"Mom, I made lentil soup and it's pretty good," read the text message from my son. I smiled as I read the message from my formerly finicky 23-year-old son. "I made a ton by accident, though," he added. I chuckled as I visualized my tall son stirring a giant pot of soup with a huge spoon. Then I remembered he doesn't own an enormous soup kettle. "Freeze it," I texted back. "I saved out enough for a few days and froze the rest," he texted.
I can't handle hot weather. While some people are basking in the heat of summer days, my face turns bright red almost immediately. My kids pretend they don't know me. Then I wilt in the shade and retreat indoors. Recently, we had a heat wave in North Dakota that sent temperatures soaring near or above 100 F in some areas of the state. I happened to be on the road doing workshops, which involved loading and unloading hundreds of pounds of materials from my vehicle.
"The beans are cold!" my husband exclaimed. We were at a picnic with pork and beans as a side dish. I looked at him a little oddly. "Yes, they're cold," I said. "Haven't you ever had cold pork and beans?" He looked at me as though I had handed him a cup of dishwater to drink. We enjoy beans in lots of different recipes regularly. "Beans are supposed to be served hot," he remarked a little indignantly. "I can tell you didn't grow up here," I said. "We had cold pork and beans sometimes when I was a little kid.
Sometimes, I feel like a broken record, especially when we reach canning season. I keep repeating things year after year, hoping that more people will hear about the current rules. But wait: Some (younger) people don't know what a "record" is or how you might break one, other than in an athletic race. Maybe I feel like a scratched CD or a tangled cassette tape. Those analogies do not work, either. Cassettes are antiques and compact discs are getting harder to find in stores.
"Just get it started and it will practically roll out of its skin," the man doing the knife demonstration assured his audience. I was thinking about those knife ads from years ago. The knives cut through tin cans and shoe leather, then through ripe tomatoes, making slices so thin "your relatives will never come back" (or something like that). A cantaloupe wouldn't have given that TV chef with the super-sharp knife a problem.
I always looked forward to picnics when I was a child. We would visit friends who lived on lakes or, sometimes, we went to a state park. Getting ready for our picnic was quite a production because we had salads, fruit, meat, fresh buns, potatoes and dessert. Homemade lemonade was in a gallon-sized thermos container. We didn't have a grill in those days. The meat and potatoes were cooked in cast iron pans on a camp stove, with my dad as the chef.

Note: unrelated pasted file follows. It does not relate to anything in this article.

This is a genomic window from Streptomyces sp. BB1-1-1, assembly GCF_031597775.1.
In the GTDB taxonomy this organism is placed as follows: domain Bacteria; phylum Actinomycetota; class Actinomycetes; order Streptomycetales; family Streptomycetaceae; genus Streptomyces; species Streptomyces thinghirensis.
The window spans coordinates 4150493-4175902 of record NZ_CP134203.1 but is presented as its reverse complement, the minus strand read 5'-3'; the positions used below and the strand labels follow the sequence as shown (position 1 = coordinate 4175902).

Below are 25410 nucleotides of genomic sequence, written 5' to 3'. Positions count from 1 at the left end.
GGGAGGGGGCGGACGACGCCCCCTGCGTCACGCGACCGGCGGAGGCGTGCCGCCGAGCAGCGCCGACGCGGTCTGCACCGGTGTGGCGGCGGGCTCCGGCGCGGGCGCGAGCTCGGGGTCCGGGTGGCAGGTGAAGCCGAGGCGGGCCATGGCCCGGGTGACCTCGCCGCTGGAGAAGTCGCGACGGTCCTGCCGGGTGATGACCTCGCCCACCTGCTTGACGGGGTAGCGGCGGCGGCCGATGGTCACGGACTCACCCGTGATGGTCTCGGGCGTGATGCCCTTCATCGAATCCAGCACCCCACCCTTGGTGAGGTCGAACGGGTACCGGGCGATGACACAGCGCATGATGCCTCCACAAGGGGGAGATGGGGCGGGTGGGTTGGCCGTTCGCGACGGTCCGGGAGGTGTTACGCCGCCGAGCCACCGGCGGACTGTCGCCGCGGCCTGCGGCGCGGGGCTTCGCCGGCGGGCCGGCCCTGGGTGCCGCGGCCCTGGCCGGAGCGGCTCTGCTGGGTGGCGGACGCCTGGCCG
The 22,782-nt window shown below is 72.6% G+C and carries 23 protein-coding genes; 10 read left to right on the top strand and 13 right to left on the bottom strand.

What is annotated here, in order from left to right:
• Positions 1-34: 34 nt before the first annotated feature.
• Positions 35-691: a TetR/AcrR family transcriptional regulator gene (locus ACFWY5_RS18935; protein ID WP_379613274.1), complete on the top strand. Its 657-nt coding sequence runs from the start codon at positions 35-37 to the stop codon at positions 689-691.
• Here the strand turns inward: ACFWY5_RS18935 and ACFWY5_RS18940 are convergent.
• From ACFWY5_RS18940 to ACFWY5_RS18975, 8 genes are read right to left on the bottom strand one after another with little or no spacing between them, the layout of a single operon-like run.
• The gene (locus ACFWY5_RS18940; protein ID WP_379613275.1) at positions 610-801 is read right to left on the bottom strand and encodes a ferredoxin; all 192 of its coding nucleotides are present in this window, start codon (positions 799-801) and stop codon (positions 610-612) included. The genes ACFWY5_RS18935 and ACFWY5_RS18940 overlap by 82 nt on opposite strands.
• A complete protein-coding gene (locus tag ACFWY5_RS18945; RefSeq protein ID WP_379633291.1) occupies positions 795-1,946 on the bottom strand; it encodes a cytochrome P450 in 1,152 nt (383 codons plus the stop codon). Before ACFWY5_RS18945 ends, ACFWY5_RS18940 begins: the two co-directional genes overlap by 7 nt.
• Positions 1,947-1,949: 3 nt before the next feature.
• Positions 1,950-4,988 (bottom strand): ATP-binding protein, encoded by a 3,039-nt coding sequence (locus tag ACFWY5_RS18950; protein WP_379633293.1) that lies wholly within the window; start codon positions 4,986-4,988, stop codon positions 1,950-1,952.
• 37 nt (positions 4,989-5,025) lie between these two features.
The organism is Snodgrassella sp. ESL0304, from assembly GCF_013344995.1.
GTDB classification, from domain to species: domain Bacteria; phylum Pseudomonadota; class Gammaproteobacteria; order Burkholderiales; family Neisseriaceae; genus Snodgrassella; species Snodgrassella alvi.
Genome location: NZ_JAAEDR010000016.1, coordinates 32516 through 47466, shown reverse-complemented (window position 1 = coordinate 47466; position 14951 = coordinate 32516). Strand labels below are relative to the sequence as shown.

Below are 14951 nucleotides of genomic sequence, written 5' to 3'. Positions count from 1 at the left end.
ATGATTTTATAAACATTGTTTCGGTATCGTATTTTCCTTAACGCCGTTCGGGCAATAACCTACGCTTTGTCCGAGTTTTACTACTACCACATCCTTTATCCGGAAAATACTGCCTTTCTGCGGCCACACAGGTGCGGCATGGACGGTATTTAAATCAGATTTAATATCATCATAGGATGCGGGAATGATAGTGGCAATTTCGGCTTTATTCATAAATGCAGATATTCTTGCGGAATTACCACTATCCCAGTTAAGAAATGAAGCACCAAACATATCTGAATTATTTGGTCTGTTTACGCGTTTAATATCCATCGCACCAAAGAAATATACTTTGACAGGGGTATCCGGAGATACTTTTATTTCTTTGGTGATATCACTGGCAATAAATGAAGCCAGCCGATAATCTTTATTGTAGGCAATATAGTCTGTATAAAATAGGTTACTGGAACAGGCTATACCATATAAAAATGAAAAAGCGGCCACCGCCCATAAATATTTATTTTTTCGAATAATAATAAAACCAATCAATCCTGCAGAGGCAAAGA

"Mom, that's a female yellow pepper because it has four bumps," my 14-year-old daughter said as she pointed at the peppers on a cutting board. "It's sweeter." She was grinning sweetly and looking at me. I mean my daughter, not the yellow pepper. "That red pepper is a male pepper because it has three bumps," my daughter continued. I had rinsed the peppers and was preparing to cut a yellow, orange and red bell pepper into strips to saute for fajitas. I glanced at my daughter sideways as I cut. I could tell she was testing me or teasing me, or both.
My flowers and vegetables are growing nicely with the regular rain. The weeds are doing well, too, so I needed to clean up my gardens recently. I pulled weed after weed that had sprouted in my planters, raised garden beds and ground-level garden patch. These opportunistic green invaders were hiding under flowers and foliage and in the crevices by the raised beds. Why didn't all my plants grow as well as the weeds? I tried to make it fun by playing "name that weed." No, that wasn't a fun game at all. I needed a reference book or a weed scientist for consultation.
Like many people, I have been busy with yardwork lately. We have had a proliferation of miniature maple trees popping up all over our yard, thanks to hundreds (maybe thousands) of propellerlike seeds dropping from our tree. I wander around the yard every day, inspecting my pots and gardens for the telltale reddish stems and pointed leaves. Other than preventing a maple tree forest from sprouting in my yard, I really don't need to check my plants several times per day.
I thought back in time as I drove by the Lewis and Clark Interpretive Center recently. I had reached the rolling hills near Washburn, N.D., on my way to the North Dakota 4-H Camp. Captain Meriwether Lewis and Lieutenant William Clark and their crew built Fort Mandan in the Washburn area in November 1804. The two-year Corps of Discovery Expedition had been commissioned by Thomas Jefferson to find a direct waterway to the Pacific Coast between 1804 and 1806.